TED Global 2010 – Day Three

My last Day in Oxford owing to work commitments – that old problem of prioritising the urgent over the important – and a corker as far as I’m concerned.

Its definitely worth a passing look at the work of Christien Meindertsma and her Pig 05049 project where she followed one pig from Netherlands to its final resting place in hundreds of products as diverse as military ammunition and bone china. This work is now at the Museum of Modern Art in New York.
But the talk that ignited the morning was without doubt that from Marcel Dicke who is an Ecological Entomologist. He passionately believes that we need to start eating more insects progressively replacing the protein in our diet with that derived far more efficiently from animals that have six legs. Insects already contribute $57m to the US economy by pollinating the plants we need, removing dung, controlling pests and kicking off the food chain – they now need to be a big part of our diet. Not only did he encourage the moderator of the session to eat a worm covered candy but all the venues for the coffee break that followed offered bug snacks alongside the pastries and fruit.
One of the best quotes of TED Global has to have been that from Tim Jackson the sustainability scholar. He described the sort of consumption that provides the engine for current global economic growth and is destroying our planet as the act of “spending money we don’t have on things we don’t need to create impressions that won’t last on people we don’t care about”. Something to ponder on plannerkind!
To say Jessica Jackley rocked the place would be an understatement and this would be my top tip for the TED Talk to watch above all the others from Global 2010 once it is released online. She is the co-founder of Kiva the online micro-lender that after only 5 years now lends over $150m a year to entrepreneurs in over 200 countries. She is a passionate advocate of micro lending over aid not only to help real people kickstart their businesses but to foster greater empathy between the people of the earth. A donation as she said allows us to “buy our distance” a loan creates an ongoing dialogue and love. That she was overwhelmed by the emotion of the moment – telling her story on the TED stage merely acted to bring home the enormity of what she is up to some of which is captured in this story of one Kiva loan.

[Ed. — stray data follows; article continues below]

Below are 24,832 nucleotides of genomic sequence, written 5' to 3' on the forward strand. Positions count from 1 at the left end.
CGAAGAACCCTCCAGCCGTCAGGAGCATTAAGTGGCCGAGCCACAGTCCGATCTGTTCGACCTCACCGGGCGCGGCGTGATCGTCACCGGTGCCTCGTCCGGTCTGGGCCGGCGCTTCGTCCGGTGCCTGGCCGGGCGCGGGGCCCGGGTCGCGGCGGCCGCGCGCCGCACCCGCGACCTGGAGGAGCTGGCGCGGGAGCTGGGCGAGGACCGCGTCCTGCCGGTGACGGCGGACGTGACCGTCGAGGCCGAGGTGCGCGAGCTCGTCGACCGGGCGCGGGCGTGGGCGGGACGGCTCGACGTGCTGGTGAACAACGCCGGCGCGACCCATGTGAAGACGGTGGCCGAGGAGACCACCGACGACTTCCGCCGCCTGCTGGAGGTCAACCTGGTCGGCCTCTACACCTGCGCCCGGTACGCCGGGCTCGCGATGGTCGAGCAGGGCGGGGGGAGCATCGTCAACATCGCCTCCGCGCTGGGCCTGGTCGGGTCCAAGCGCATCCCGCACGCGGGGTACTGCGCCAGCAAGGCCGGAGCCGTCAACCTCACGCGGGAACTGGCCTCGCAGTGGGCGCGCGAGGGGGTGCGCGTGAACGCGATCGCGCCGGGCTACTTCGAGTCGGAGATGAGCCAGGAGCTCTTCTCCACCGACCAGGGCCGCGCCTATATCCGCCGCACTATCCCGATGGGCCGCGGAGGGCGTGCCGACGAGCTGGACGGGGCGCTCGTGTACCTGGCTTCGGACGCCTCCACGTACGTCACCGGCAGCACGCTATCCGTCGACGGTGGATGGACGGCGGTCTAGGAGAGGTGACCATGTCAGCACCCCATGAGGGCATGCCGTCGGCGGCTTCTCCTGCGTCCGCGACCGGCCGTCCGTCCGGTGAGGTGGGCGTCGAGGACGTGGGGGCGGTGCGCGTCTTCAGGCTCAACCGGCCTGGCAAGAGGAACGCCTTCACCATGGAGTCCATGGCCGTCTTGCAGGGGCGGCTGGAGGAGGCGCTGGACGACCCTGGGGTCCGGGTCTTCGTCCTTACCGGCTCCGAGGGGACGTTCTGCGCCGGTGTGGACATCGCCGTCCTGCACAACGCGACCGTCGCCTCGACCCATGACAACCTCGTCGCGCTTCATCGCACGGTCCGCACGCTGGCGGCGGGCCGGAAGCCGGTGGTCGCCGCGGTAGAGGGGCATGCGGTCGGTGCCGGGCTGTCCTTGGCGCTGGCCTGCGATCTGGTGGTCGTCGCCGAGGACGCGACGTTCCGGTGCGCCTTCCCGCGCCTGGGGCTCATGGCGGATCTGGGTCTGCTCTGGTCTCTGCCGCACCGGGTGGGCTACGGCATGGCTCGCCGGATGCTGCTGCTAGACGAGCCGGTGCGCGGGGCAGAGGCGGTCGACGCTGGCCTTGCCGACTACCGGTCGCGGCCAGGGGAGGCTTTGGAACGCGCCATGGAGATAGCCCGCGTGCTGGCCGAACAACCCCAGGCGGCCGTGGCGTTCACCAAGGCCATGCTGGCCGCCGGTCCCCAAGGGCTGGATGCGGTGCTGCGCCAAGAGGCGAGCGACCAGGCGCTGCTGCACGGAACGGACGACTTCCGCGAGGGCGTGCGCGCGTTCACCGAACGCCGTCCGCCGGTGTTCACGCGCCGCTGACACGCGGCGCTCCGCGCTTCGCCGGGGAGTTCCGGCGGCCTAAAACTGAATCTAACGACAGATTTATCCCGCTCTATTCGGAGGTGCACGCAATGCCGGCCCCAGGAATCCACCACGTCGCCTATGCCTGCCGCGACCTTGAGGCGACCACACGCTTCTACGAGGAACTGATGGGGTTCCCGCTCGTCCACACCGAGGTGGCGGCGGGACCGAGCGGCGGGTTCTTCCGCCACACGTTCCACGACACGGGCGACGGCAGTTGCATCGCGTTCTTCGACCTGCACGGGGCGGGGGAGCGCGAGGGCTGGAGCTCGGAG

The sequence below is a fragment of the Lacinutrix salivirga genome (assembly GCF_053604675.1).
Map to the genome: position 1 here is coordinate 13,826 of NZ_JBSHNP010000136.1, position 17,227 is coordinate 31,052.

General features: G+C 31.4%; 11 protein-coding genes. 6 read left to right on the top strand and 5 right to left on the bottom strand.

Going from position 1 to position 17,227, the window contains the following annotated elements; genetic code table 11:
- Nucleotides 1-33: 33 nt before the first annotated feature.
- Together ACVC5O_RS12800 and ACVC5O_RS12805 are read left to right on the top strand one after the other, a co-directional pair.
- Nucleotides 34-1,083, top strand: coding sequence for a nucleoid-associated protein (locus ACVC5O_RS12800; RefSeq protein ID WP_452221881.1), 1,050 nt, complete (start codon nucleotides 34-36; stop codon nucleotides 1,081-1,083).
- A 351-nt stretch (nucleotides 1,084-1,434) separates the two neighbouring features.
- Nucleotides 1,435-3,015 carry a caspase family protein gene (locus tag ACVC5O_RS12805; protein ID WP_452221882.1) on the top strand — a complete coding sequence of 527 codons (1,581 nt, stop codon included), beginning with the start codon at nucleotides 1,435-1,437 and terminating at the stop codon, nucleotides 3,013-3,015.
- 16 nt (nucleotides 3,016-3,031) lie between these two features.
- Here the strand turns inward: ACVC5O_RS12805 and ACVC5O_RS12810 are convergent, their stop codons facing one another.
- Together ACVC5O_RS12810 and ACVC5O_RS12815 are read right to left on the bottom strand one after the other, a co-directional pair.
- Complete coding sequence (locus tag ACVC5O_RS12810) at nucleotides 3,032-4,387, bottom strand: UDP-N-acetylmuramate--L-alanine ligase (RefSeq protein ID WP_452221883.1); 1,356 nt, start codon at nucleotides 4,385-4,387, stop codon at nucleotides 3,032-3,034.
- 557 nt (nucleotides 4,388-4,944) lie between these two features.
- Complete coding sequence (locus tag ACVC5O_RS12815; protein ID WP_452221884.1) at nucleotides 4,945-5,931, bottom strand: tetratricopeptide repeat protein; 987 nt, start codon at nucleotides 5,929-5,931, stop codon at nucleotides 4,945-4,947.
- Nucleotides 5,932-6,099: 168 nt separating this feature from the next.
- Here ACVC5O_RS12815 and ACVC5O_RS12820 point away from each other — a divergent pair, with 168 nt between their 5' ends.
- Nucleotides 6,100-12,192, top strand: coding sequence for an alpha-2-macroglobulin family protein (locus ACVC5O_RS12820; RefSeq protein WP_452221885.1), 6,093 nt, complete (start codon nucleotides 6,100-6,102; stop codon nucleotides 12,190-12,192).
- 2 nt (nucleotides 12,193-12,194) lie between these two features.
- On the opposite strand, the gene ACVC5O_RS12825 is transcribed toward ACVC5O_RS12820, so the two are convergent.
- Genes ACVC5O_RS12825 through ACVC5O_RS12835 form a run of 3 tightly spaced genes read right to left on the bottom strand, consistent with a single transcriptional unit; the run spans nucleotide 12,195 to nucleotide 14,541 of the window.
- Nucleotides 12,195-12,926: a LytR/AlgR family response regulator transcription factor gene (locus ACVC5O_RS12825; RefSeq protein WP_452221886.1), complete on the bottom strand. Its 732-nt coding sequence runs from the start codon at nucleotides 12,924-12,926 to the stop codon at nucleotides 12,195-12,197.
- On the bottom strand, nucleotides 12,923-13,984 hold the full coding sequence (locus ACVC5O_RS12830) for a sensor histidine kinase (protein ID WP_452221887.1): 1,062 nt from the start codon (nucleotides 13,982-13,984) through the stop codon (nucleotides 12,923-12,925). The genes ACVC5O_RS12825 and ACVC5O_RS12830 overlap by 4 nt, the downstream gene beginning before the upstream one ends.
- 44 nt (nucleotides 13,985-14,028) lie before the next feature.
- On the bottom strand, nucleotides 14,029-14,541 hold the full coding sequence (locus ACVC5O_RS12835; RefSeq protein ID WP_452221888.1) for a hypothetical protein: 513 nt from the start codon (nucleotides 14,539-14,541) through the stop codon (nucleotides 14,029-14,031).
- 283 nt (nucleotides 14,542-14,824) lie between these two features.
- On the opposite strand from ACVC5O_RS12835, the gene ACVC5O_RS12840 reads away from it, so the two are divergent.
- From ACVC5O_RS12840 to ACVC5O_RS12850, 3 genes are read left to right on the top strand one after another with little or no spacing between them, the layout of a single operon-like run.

A Fistful Of Dollars: The Story of a Kiva.org Loan from Kieran Ball on Vimeo.

Then two scientists fighting to change the way we see ourselves and the world. Herbert Watzke is a food scientist an challenges the idea that we are omnivores, preferring to regard us as cocktivores, animals that eat cooked food. He maintains that cooking was the most fundamental technology of early man and unleashed human potential feeding both of our brains. Yes, that it this is a tale of two brains where one is in our skull and the other in our gut. Indeed our ‘small brain’ as he calls it is about the same size interns of nerve cells and neurones as a cat’s brain and performs many brain like functions not least the start and stop signals for consumption of food that don’t come from our large brain.

Stefano Mancuso
, the plant neurobiologist, is cut from the same cloth. In as much as he is challenging the orthodoxy that surrounds our understanding of plants. For him plants are not inferior creatures to animals and exhibit both movement and sensing characteristics that we have long thought separated simple animals from plants. He shows that not only do plants sense light and gravity they also exhibit sleeping and playing behaviour all without a brain. For Maneuso the tip of the radial behaves in exactly the same ways as the brain of lower animals.